> dependency order, but that is something that I want to do away with.
> Ideally, when you look at a test case you shouldn't need to think
> about anything other than the code under test and the test case
> itself; so in my universe, a smaller test case should mean less you
> need to think about.

For the general case, I think that is an excellent model.

> I don't want to get hung up on size too much because I don't think
> this is what it is really about. I think you and I can agree that a
> test should be as simple and complete as possible. The ideal test
> should cover all behavior, and should be obviously correct (since
> otherwise we would have to test the test too). Obviously, these two
> goals are at odds, so the compromise I attempt to make is to make a
> bunch of test cases which are separately simple enough to be obviously
> correct at first glance, and the sum total of all the tests provides
> the necessary coverage. Additionally, because each test case is
> independent of every other test case, they can be reasoned about
> individually, and it is not necessary to reason about them as a group.
> Hypothetically, this should give you the best of both worlds.
> So even if I failed in execution, I think the principle is good.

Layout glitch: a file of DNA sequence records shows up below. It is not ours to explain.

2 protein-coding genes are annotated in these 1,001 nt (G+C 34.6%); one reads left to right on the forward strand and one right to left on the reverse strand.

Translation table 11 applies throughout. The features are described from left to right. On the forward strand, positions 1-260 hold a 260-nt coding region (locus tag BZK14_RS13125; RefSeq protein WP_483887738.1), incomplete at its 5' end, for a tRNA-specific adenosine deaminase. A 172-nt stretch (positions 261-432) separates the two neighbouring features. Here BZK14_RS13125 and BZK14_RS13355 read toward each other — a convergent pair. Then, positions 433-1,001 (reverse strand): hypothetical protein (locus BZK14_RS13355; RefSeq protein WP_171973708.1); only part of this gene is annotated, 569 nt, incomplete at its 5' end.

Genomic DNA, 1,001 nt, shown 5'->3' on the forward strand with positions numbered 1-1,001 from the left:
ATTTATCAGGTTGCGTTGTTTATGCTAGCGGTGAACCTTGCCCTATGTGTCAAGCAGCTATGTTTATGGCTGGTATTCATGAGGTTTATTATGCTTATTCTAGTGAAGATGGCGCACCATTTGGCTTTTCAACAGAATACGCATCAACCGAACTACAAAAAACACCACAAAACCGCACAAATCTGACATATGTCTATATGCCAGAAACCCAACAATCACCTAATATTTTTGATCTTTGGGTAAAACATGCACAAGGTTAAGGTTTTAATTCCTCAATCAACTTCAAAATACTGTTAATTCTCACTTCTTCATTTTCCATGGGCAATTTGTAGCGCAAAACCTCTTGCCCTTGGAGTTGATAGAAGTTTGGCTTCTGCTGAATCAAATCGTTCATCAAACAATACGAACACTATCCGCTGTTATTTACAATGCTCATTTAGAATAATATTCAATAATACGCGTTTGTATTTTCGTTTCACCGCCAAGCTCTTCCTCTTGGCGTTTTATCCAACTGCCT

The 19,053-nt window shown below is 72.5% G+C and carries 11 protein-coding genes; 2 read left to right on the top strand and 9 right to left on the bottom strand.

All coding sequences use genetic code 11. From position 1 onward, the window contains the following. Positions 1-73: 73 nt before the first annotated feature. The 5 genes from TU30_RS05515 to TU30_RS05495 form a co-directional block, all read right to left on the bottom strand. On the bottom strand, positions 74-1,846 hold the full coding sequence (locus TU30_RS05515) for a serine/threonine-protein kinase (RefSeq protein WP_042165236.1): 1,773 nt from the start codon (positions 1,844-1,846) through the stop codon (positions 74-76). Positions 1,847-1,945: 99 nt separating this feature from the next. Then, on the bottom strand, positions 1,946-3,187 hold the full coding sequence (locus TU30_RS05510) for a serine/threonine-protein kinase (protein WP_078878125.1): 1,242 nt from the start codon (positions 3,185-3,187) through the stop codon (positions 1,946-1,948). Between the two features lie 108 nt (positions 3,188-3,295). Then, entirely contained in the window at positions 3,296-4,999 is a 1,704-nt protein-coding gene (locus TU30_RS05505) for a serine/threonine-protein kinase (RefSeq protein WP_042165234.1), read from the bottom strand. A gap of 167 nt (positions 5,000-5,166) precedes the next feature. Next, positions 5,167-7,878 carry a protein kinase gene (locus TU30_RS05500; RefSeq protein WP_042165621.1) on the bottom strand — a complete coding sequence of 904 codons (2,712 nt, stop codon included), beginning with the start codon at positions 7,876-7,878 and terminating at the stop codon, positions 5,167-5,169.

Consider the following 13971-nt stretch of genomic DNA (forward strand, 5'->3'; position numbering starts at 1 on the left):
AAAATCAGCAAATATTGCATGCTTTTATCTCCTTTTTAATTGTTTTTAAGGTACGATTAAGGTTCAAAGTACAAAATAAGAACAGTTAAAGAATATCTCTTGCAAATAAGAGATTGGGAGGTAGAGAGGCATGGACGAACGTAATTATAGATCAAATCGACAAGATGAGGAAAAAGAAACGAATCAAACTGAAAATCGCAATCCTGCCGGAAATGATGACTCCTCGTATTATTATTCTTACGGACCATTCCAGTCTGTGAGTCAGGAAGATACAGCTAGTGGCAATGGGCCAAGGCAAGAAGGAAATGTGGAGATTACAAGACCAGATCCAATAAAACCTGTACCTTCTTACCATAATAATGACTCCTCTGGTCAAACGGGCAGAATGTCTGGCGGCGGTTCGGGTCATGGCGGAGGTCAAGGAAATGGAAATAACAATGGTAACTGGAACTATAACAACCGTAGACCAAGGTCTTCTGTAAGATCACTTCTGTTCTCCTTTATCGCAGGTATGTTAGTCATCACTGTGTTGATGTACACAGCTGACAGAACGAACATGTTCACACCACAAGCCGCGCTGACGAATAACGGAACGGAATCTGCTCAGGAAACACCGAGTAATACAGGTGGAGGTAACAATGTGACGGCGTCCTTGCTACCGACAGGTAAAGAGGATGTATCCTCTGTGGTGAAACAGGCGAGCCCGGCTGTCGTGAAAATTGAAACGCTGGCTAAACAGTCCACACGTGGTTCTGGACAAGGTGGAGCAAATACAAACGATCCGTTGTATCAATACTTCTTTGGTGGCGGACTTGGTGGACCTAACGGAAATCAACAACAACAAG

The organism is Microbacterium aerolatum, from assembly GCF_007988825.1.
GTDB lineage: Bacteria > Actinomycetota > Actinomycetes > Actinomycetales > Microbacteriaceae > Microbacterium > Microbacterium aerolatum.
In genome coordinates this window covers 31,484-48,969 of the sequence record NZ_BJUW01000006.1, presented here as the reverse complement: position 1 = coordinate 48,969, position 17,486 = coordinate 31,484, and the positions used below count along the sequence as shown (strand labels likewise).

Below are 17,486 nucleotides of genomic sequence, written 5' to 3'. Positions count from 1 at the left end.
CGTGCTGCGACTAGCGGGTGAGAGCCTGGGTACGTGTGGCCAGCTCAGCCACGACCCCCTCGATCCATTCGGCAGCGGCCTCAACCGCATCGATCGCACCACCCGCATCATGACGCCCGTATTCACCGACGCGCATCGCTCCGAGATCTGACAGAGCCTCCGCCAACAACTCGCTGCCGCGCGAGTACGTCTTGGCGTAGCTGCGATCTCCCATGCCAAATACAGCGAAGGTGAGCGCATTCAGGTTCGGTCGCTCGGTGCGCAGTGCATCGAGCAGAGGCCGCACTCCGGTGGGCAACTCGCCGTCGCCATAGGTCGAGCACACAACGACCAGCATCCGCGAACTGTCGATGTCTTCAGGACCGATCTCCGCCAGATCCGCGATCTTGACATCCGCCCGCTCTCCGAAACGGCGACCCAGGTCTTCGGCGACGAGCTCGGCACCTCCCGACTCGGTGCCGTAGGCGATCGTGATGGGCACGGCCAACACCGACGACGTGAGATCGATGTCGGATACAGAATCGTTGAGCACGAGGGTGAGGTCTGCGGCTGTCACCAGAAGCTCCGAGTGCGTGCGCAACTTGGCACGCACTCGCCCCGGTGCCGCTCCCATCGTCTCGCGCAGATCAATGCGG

>> It makes it harder for me to read the source of the tests and
>> understand the order they will execute.  It also makes it harder
>> for me to read through the actual tests (in this example the
>> tests that are currently grouped in of_unittest_find_node_by_name())
>> because of all the extra function headers injected into the
>> existing single function to break it apart into many smaller
>> functions.
> Well now the same groups are expressed as test modules, it's just a
> collection of closely related test cases, but they are grouped
> together for just that reason. Nevertheless, I argue this is superior
> to grouping them together in a function, because a test module
> (elsewhere called a test suite) relates test cases together, but makes
> it clear that they are still logically independent, two test cases in
> a suite should run completely independently of each other.

That is missing my point.  Converting to the kunit format adds a
lot of boilerplate function declarations.  Compare that extra
boilerplate to a one line comment.  This is a clarity of source
code argument that I am making.

It may be a little hard to see my point given the current state of
unittest.c.  I could definitely make that much more readable using
the current model.

>> Breaking the tests into separate chunks, each chunk invoked
>> independently as the result of module_test() of each chunk,
>> loses the summary result for the devicetree unittests of
>> how many tests are run and how many passed.  This is the
> We still provide that. Well, we provide a total result of all tests
> run, but they are already grouped by test module, and we could provide
> module level summaries, that would be pretty trivial.

Providing the module level summary (assuming that all of the devicetree
tests were in a single module) would meet this need.

>> only statistic that I need to determine whether the